Saturday, July 24, 2010



Maybe Matt Damon’s been in too many ‘genius’ films to trigger immediate comparisons, but I simply couldn’t deny the similarities or curious coincidences with respect to character development that I could work between ‘Rounders’ and the 1997 Gus Van Sant masterpiece ‘Good Will Hunting’. The shun of intelligence citing the irrelevance of ambition takes a hairpin bend to route back to where it’s supposed to have been: The pursuit of talent at the expense of heart, for one ultimately needs to be doing what he’s been written out for, or so says Professor Petrovsky (Martin Landau). And Mike McDermott finds no reason to not follow these words of his. But the surprising thing is that I was able to draw a parallel as much as I was able to separate this film from ‘Good Will Hunting’, with a swap of places between talent and romantic attraction along with a costume change, Vegas style.

But ‘Rounders’ is in no way as profoundly psychological, although it could match up with the level of conceptual clarity. However, I cannot say the same about that of emotion, where I found the confusion to be inadequately explained. I, for one, couldn’t decide on whether Mike plays cards because he aspires for it, or if he sees himself to be an indisputable best (both of which appears in moments split by time) with a need to establish the same to a world that’s unaware. But I could still strongly say that playing cards is what he has to be doing, because he simply isn’t cut-out for anything else, and that’s a level of clarity for one. If Will Hunting is a super-computer, Mike could very well be the ace poker-player software that no one could beat. I think that pretty much sums it up.

I liked how there always is emotional attachment, except that it is found sacrificed for the sake of personal betterment. Now that at least is a choice, as opposed to an irreconcilable circumstance. There’s an inability to relate to each other, but there definitely is a lot of fondness in the picture and I was amazed at that, it definitely left a positive mark. An equal negative would be the brash ‘Russian’ Teddy KGB (a disappointing John Malkovich) who makes fun of himself, trying not to say worse. And there’s the beloved Worm (Edward Norton) who shares an amazing chemistry with Mike, but still couldn’t stop himself from fading into a predictable stereotype, speaking of which I should say this. ‘Rounders’ is definitely not the kind of film that explores the concept of gambling with socio-economic insight, but one that merely holds it in the middle of the plot-construction, accessorizes it and builds an ‘against the odds’ victory not uncharacteristic of trend (the days of ‘Jerry Maguire’), where the contest isn’t the sport in itself but the extrapolation of it. A distinctly mundane venture that banks on the sincere reflection of smartness that, safely, none other than Damon could convincingly portray.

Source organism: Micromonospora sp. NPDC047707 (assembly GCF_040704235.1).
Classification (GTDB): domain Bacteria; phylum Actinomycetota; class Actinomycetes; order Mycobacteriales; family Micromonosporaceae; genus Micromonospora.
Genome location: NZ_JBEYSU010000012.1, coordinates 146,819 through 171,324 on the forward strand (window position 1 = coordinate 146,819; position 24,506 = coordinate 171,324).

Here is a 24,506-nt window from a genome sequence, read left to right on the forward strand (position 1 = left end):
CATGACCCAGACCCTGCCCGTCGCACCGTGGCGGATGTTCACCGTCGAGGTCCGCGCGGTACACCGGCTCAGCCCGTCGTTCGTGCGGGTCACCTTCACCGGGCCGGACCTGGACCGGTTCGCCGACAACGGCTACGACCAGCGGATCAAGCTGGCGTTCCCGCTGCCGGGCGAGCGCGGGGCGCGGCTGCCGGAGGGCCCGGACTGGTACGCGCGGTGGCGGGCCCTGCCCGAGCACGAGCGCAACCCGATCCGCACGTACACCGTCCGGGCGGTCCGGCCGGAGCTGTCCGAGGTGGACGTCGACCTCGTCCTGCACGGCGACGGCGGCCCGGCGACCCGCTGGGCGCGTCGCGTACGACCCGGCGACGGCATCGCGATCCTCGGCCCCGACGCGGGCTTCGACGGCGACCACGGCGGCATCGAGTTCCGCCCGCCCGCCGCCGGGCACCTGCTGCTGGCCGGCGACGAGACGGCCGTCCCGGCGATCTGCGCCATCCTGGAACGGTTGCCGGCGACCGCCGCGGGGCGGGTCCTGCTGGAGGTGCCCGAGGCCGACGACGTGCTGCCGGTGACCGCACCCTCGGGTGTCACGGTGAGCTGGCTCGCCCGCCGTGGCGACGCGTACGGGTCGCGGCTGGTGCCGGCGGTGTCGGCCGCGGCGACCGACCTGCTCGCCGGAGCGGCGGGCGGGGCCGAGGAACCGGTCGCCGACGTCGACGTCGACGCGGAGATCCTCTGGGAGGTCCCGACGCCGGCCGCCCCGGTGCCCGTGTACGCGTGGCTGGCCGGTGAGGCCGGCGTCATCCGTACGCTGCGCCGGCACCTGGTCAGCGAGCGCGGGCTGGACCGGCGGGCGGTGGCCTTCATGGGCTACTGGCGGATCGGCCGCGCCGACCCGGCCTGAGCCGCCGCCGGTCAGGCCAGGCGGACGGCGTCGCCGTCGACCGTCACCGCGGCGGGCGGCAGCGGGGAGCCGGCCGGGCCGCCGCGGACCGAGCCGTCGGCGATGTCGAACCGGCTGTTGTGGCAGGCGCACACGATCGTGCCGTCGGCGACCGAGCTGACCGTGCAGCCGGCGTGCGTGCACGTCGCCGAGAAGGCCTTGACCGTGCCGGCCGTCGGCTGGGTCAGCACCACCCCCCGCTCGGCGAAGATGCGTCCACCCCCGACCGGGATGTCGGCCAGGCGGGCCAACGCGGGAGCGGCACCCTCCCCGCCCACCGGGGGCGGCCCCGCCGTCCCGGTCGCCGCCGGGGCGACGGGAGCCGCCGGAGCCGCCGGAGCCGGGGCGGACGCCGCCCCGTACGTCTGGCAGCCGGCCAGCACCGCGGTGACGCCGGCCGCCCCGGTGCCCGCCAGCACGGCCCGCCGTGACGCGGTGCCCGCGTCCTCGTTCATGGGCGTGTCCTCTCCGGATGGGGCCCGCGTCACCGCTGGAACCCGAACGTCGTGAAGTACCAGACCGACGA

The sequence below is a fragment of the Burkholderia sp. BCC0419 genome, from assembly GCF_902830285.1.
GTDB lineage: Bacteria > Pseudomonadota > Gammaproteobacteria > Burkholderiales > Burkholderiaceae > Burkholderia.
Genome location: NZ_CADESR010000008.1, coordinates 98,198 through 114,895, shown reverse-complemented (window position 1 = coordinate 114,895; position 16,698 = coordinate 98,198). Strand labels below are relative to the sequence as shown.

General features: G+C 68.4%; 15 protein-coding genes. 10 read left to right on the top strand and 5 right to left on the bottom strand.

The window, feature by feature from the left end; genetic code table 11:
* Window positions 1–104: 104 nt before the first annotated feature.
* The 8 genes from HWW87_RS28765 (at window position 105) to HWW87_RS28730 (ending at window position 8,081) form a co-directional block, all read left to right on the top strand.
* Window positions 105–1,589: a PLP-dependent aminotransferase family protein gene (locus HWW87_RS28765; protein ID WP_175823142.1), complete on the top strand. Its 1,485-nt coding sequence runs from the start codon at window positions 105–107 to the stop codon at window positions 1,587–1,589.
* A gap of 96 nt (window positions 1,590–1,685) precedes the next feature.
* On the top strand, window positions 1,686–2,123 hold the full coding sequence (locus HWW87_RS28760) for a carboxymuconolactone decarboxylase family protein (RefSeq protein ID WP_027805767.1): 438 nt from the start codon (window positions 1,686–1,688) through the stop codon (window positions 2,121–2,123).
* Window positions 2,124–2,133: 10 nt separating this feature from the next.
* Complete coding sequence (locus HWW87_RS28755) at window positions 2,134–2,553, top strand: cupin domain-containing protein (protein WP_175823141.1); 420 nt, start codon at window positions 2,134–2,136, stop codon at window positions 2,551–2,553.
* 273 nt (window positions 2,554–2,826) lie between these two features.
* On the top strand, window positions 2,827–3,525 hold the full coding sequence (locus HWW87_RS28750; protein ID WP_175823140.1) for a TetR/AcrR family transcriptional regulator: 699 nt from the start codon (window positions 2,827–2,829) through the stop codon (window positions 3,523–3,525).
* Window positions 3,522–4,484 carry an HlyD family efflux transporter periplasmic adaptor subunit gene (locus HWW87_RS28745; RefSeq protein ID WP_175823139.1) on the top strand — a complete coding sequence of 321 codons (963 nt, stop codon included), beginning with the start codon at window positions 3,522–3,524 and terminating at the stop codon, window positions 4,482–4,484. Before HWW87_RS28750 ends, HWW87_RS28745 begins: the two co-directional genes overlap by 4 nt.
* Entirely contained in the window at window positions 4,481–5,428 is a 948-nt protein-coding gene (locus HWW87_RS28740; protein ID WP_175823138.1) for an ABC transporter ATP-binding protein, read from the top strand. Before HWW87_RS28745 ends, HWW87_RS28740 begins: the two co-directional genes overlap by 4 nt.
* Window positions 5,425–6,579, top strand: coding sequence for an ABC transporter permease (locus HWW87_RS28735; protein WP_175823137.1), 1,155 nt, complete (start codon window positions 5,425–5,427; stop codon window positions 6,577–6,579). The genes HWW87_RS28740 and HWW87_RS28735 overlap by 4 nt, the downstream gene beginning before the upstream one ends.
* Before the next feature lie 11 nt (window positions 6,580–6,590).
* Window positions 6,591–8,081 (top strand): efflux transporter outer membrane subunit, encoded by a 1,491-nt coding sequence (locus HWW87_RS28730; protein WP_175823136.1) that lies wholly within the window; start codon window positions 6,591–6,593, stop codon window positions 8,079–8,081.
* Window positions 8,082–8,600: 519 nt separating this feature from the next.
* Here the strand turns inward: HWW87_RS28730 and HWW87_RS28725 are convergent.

It is said that there’s a sequel in development. I find it hard to imagine what it could turn out to be about, for the idea of a fed-up, older Mike who ultimately reverts back to what he left in the first place (‘love’) sounds excessive. As much as there was the thrill of watching a couple of young ones making it big playing the big guys’ game, the emotions involved in course of time would become too cumbersome that I only wish against it at this point of time.

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